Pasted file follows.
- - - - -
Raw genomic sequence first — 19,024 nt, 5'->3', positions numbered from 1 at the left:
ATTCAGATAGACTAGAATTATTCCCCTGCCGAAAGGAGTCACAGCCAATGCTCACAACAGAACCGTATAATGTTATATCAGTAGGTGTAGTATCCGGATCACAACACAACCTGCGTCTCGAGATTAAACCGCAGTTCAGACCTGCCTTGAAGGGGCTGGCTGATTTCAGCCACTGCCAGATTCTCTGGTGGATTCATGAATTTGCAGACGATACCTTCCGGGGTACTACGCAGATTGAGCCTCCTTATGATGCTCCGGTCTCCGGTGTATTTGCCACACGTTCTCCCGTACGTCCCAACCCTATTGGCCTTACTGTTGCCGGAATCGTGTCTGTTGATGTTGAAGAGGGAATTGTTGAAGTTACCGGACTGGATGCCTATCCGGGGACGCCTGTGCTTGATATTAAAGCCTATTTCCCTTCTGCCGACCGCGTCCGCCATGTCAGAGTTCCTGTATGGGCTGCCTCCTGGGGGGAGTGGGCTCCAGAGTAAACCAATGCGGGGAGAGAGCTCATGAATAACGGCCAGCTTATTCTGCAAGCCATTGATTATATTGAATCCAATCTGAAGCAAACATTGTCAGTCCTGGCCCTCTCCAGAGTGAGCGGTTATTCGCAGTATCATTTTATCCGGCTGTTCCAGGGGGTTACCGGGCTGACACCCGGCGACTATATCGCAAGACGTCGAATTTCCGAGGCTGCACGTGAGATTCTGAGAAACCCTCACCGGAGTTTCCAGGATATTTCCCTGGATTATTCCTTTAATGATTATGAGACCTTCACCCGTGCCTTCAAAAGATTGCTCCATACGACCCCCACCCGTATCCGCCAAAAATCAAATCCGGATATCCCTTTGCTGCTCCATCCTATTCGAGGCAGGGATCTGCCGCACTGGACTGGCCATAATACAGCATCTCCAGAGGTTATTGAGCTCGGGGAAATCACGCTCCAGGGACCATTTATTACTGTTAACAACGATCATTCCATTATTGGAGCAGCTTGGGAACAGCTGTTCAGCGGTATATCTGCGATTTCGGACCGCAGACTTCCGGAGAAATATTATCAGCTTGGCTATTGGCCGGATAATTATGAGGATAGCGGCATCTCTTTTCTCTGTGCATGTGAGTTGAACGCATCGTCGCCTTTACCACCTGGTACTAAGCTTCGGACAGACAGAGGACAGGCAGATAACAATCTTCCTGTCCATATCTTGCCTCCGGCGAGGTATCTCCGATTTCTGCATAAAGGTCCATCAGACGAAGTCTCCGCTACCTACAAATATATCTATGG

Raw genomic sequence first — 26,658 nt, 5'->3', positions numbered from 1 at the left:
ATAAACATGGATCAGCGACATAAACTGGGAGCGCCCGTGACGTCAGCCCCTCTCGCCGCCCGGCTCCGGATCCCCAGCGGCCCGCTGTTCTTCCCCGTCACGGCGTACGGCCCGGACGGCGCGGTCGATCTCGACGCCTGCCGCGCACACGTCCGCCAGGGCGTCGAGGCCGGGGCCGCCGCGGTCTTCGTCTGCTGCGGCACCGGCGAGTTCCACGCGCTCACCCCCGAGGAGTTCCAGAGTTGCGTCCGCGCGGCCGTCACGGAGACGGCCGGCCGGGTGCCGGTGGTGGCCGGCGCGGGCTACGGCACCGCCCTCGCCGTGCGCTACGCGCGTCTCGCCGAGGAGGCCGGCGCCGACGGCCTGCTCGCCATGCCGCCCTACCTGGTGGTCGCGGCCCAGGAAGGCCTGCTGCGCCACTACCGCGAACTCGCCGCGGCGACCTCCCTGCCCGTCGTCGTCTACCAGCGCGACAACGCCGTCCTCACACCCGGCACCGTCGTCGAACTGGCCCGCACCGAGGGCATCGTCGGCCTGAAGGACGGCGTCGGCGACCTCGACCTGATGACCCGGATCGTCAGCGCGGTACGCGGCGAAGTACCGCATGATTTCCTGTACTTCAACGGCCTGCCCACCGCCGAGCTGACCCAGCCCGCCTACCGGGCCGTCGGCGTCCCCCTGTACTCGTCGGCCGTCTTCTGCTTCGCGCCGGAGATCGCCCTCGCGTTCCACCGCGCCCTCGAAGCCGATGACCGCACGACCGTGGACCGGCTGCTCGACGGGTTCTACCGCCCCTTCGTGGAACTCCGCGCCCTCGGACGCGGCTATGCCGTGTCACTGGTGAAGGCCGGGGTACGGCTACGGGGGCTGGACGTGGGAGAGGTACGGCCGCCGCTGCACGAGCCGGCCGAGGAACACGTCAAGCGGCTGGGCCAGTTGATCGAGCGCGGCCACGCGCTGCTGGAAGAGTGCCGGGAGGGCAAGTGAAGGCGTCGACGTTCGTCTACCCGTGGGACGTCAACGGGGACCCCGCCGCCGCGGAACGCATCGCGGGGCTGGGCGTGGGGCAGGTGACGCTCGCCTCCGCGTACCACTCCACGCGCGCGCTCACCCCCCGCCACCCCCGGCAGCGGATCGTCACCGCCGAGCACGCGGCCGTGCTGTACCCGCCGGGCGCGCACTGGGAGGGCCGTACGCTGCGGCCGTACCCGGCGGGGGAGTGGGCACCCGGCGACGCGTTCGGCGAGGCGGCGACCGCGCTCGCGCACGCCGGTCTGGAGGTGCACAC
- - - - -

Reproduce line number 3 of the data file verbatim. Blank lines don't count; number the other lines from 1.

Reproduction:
Raw genomic sequence first — 26,658 nt, 5'->3', positions numbered from 1 at the left: